Are you confused by all the information about what to eat pre and post-workout? There seems to be conflicting advice from athletes and exercise fanatics, about exactly what to eat and when to eat it to experience enhanced performance and optimal muscle building nutrition. The thing is, all our bodies really need for athletic performance and physical activity are optimal nutrients and plenty of hydration.
Contrary to popular belief there is no link between the timing of protein intake before or after a workout that helps with muscle mass gain or performance. The best way to fuel your workouts is to eat high-quality, nutrient dense foods whenever is best for you.
In her eye-opening article, Anita Parker from www.fitnessmattersblog.com highlights everything you need to know about pre and post-workout nutrition. Not only does she explain what foods work and why, but also offers great snack suggestions the next time you’re looking for optimum nutrition to fuel your workout.
By Anita Parker, B.Sc., B.Ed., AFLCA Trainer of Leaders
There is an overenthusiastic effort by athletes and exercise enthusiasts toward coordinating the timing and ingredients of pre- and post-workout nutrition with intentions of enhanced performance and/or muscle adaptations. However, any connection between specific food intake and timing with improved physical fitness outcomes is not supported by any current and credible research. Reports of this being true are likely only hearsay or product marketing, which for many will be unwelcome information.
According to the American College of Sports Medicine position stand on the matter, it is as simple as this… Our bodies require optimum nutrition and hydration for physical activity, athletic performance, and recovery from exercise. A recent meta-analysis undertaken by the International Society of Sports Nutrition has reported no link between timing of protein intake before or after a workout with muscle strength gains or hypertrophy. In other words, your best approach to fuel your workouts is to eat high quality, real food at times that work best for you.
Here is all you need to know about your pre- and post-workout nutrition.
- You need to eat food for energy. Time your pre-workout meal or snack so that you have sufficient energy but do not have food in your stomach. This could be a larger meal 2-4 hours prior, or an easily digested snack an hour prior.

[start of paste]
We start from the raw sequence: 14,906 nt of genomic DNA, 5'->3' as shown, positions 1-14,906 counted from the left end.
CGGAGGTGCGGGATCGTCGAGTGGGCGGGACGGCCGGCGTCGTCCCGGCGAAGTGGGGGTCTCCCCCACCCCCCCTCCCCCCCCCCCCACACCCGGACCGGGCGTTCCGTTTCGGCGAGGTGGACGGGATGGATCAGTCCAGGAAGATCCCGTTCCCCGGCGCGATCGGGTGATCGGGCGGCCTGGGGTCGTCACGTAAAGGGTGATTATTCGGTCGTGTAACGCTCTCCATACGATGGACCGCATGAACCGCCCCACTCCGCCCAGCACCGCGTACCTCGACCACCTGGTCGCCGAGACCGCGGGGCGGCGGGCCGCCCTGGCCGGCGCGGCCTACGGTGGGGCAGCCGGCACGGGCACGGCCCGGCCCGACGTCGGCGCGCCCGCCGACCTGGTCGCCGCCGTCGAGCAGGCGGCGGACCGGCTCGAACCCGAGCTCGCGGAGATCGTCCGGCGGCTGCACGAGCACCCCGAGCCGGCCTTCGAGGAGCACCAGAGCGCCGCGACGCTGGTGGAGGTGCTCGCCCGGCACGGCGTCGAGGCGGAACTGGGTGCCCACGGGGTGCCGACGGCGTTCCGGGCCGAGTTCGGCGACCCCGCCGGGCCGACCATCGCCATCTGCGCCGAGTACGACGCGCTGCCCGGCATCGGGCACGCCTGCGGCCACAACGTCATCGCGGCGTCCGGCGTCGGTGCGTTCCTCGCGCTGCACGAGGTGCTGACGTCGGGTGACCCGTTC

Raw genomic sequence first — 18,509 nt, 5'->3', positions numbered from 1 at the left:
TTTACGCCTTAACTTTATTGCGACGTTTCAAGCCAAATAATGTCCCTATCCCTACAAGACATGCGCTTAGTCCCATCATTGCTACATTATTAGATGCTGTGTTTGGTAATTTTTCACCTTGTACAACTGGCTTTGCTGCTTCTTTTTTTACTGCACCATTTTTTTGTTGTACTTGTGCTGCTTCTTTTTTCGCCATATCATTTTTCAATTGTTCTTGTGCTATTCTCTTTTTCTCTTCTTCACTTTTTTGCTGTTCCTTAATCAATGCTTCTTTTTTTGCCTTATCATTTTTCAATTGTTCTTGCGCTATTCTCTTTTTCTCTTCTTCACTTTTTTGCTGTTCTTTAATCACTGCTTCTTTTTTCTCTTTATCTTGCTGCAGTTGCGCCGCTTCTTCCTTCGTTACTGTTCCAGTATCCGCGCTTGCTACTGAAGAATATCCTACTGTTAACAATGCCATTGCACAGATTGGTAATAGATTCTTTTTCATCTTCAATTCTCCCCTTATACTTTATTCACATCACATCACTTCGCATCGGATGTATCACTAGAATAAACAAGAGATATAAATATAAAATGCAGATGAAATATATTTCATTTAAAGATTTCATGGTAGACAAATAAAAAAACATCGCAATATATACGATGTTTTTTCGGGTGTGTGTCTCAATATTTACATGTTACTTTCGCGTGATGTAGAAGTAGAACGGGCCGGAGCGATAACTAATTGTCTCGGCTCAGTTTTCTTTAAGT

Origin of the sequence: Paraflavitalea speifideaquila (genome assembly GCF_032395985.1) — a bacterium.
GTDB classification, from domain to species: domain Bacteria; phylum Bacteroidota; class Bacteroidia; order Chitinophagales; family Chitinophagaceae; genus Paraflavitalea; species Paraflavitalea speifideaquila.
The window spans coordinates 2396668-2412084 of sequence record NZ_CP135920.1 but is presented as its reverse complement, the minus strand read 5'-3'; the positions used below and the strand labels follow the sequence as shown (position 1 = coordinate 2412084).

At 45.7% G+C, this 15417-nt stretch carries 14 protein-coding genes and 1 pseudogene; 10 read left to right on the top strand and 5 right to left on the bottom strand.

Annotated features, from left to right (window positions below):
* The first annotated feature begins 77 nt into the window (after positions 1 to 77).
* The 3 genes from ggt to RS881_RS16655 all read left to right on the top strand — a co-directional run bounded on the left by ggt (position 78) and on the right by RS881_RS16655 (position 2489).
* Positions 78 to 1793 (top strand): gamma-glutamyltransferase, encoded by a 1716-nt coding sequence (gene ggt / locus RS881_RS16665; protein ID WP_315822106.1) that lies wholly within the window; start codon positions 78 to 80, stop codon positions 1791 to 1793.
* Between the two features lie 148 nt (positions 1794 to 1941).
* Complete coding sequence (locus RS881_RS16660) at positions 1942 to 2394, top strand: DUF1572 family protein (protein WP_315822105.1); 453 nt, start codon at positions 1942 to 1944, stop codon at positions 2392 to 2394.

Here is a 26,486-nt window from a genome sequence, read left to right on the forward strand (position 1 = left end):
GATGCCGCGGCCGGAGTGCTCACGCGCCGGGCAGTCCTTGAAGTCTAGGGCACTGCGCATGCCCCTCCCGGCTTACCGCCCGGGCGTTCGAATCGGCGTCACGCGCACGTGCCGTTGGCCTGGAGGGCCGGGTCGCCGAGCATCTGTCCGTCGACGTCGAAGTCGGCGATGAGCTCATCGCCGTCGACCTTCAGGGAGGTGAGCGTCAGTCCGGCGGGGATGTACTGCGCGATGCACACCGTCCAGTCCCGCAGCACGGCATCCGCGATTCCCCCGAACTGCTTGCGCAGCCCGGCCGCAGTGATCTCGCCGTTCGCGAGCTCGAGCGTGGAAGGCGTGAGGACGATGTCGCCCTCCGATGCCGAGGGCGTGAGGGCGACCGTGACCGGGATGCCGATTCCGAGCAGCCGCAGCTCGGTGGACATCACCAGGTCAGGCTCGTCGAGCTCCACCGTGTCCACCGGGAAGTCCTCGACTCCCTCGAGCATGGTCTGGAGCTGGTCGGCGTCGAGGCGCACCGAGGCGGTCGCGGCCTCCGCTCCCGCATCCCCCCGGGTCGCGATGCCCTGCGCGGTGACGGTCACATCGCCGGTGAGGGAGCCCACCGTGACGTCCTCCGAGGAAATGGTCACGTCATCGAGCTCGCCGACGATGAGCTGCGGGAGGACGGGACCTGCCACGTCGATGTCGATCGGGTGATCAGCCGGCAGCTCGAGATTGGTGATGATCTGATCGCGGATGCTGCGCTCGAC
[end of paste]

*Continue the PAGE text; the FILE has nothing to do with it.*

- Food is your fuel, and the quality of this is directly linked to your workout effectiveness. Eat real food from plants and animals. Avoid long ingredient lists and chemicals. Everything your body needs can be purchased at a supermarket or farmer’s market .
- Consume meals or snacks that contain mostly carbohydrates, moderate protein, and low fat and fiber. Avoid simple carbohydrates, such as candies. Save your small high-fat indulgences and generous fiber intake for your non-exercise times.
- Research does support your post-workout meal or snack to be within 30 minutes of your workout for optimal muscle glycogen replacement, again, consisting mostly carbohydrates with a moderate amount of protein. This timing is also logical, because if you wait too long after your workout, low blood sugar causes you to tear apart your refrigerator and make poor eating choices.
There is no evidence to support the intake of any kind of vitamin or mineral supplement, protein powder, or energy bars leading to enhanced outcomes. However, if you choose to have a plant-based protein powder or good quality energy bar before or after your workout, it is for reasons of convenience or ease of digestion. All vitamin and mineral requirements can be obtained from a balanced diet, unless otherwise indicated by your healthcare provider.
Here are a few snack ideas suitable for before and after a workout and meet the high carbohydrate/moderate protein criteria. Enjoy!
- Banana slices or apple slices with natural peanut butter
- Oatmeal with almond milk, cinnamon and raisins
- Greek yogurt topped with whole grain cereal and fresh berries
- Whole grain toast topped with sliced hard-boiled eggs
- Green smoothie (frozen fruit, fresh spinach, non-dairy beverage) with hemp seeds
- Homemade granola or energy bar that is low in sugar
- Handful each of almonds and dried cherries (about 1/3 c. each)
- Carrot sticks and hummus
American College of Sports Medicine position stand on nutrition and athletic performance, available at //journals.lww.com/acsm-msse/Fulltext/2009/03000/Nutrition_and_Athletic_Performance.27.aspx.
The effect of protein timing on muscle strength and hypertrophy: a meta-analysis, published December, 2013 in Journal of the International Society of Sports Nutrition, available at //www.jissn.com/content/10/1/53.